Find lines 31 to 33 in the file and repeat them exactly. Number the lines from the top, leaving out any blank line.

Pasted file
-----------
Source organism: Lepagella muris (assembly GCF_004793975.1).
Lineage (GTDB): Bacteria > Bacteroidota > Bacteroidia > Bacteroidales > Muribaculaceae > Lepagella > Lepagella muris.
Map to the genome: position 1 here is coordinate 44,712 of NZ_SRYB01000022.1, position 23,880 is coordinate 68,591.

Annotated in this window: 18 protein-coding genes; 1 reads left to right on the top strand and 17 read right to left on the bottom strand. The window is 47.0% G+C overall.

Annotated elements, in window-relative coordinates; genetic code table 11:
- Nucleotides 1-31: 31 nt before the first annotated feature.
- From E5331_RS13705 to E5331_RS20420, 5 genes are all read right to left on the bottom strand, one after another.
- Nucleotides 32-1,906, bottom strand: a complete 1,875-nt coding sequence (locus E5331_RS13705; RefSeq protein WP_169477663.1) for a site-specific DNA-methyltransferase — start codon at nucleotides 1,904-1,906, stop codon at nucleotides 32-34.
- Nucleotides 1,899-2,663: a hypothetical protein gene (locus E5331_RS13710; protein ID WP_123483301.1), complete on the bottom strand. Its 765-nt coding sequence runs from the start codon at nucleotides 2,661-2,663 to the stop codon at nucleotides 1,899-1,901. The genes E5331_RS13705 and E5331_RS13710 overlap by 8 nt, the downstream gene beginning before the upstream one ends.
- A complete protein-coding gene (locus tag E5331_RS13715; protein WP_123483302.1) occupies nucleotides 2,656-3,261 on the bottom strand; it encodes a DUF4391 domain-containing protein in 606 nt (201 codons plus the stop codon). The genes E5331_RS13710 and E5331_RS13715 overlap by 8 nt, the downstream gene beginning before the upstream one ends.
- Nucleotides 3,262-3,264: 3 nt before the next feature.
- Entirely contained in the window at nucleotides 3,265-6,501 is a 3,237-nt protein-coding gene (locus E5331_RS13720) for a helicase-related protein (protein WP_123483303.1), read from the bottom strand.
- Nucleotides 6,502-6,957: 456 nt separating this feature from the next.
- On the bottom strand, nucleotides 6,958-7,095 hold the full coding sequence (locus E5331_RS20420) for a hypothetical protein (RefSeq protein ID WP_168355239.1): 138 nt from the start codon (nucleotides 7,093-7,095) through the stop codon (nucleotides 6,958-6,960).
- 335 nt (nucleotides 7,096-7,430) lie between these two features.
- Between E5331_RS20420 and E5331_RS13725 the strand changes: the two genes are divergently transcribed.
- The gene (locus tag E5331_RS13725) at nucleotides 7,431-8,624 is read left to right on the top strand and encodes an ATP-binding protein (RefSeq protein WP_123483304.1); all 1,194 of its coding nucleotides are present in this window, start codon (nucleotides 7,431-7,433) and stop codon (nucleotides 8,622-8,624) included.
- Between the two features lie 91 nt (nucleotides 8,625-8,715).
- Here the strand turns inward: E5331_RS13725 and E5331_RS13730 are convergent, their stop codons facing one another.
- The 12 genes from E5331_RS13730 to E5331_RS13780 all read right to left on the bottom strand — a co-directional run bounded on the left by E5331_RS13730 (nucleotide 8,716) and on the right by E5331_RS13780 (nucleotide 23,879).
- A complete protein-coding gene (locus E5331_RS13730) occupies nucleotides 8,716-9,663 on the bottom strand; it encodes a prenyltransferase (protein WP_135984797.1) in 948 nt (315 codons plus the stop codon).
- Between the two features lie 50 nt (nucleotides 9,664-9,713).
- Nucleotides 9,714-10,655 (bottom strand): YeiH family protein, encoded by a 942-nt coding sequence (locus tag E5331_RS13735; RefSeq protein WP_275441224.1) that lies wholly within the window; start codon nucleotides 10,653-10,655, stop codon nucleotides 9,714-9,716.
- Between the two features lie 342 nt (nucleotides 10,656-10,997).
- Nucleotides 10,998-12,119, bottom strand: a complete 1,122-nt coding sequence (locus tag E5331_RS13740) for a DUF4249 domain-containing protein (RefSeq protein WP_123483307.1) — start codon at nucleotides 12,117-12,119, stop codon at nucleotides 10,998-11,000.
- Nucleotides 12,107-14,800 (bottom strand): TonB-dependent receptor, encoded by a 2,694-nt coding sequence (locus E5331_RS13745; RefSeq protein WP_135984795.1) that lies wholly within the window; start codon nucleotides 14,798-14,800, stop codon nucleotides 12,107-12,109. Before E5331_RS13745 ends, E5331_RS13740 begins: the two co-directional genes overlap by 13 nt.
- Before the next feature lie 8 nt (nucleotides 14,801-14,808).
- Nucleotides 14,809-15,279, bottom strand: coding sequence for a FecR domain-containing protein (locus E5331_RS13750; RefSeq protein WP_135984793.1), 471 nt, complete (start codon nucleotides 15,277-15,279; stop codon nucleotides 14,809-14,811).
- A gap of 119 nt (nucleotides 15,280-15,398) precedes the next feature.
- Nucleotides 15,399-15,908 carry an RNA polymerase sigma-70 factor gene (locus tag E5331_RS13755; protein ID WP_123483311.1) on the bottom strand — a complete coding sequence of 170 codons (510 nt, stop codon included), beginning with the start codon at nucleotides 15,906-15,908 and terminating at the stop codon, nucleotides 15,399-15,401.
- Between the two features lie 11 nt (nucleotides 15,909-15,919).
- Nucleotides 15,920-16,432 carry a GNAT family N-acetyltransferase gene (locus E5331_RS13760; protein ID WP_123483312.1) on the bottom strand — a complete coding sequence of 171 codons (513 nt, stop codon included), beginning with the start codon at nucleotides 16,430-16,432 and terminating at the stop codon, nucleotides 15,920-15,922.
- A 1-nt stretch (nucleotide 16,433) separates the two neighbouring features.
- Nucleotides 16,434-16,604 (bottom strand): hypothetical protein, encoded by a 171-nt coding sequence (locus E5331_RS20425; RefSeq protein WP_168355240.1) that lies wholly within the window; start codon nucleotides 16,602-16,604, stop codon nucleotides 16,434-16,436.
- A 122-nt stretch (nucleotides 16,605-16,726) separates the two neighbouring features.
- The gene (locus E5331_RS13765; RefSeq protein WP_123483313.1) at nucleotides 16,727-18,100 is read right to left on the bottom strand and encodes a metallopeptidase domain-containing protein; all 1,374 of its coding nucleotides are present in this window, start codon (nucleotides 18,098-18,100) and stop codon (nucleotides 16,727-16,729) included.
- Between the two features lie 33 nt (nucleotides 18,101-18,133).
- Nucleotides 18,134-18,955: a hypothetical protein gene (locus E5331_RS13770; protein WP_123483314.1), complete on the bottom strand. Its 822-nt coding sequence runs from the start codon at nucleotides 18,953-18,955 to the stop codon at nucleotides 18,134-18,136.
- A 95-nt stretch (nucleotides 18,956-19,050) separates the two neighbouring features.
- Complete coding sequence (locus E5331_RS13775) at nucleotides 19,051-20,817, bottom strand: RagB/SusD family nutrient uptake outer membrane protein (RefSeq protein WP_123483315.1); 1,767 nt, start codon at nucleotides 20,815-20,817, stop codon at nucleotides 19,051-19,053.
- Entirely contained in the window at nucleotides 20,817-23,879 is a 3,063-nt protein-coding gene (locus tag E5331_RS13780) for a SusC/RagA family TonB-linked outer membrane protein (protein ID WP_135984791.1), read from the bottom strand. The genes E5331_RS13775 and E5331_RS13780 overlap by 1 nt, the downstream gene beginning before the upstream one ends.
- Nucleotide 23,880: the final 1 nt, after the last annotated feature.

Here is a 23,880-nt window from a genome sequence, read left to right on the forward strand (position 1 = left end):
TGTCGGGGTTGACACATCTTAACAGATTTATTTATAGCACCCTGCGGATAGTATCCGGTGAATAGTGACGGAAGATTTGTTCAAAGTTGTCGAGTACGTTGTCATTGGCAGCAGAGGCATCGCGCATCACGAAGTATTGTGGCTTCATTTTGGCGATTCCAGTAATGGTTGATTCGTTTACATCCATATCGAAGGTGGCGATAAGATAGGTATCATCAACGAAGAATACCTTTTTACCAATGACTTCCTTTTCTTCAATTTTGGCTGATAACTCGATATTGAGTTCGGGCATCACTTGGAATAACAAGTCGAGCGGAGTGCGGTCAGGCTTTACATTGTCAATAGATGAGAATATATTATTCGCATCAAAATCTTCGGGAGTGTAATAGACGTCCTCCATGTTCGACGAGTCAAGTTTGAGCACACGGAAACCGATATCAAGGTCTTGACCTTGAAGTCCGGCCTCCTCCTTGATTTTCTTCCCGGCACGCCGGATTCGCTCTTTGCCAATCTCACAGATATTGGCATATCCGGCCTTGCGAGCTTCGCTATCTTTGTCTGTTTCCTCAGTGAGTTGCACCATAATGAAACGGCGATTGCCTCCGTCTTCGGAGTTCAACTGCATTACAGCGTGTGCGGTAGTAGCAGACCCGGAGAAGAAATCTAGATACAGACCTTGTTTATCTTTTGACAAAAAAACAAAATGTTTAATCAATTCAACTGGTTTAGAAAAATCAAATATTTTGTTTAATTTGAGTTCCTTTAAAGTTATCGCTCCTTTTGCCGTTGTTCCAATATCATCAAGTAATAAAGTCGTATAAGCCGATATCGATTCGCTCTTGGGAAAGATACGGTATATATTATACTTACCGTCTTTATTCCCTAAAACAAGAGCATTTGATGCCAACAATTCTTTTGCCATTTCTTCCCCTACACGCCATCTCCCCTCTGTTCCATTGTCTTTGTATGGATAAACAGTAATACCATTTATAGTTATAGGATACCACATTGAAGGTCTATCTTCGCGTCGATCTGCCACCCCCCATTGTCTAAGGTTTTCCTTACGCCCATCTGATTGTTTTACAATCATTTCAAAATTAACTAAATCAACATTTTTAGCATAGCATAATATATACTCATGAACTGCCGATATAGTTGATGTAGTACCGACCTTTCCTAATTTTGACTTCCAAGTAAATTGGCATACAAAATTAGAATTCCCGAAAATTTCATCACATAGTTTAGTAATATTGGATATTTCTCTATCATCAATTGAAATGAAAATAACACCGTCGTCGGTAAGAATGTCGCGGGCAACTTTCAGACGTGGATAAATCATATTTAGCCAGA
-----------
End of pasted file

- Between the two features lie 11 nt (nucleotides 15,909-15,919).
- Nucleotides 15,920-16,432 carry a GNAT family N-acetyltransferase gene (locus E5331_RS13760; protein ID WP_123483312.1) on the bottom strand — a complete coding sequence of 171 codons (513 nt, stop codon included), beginning with the start codon at nucleotides 16,430-16,432 and terminating at the stop codon, nucleotides 15,920-15,922.
- A 1-nt stretch (nucleotide 16,433) separates the two neighbouring features.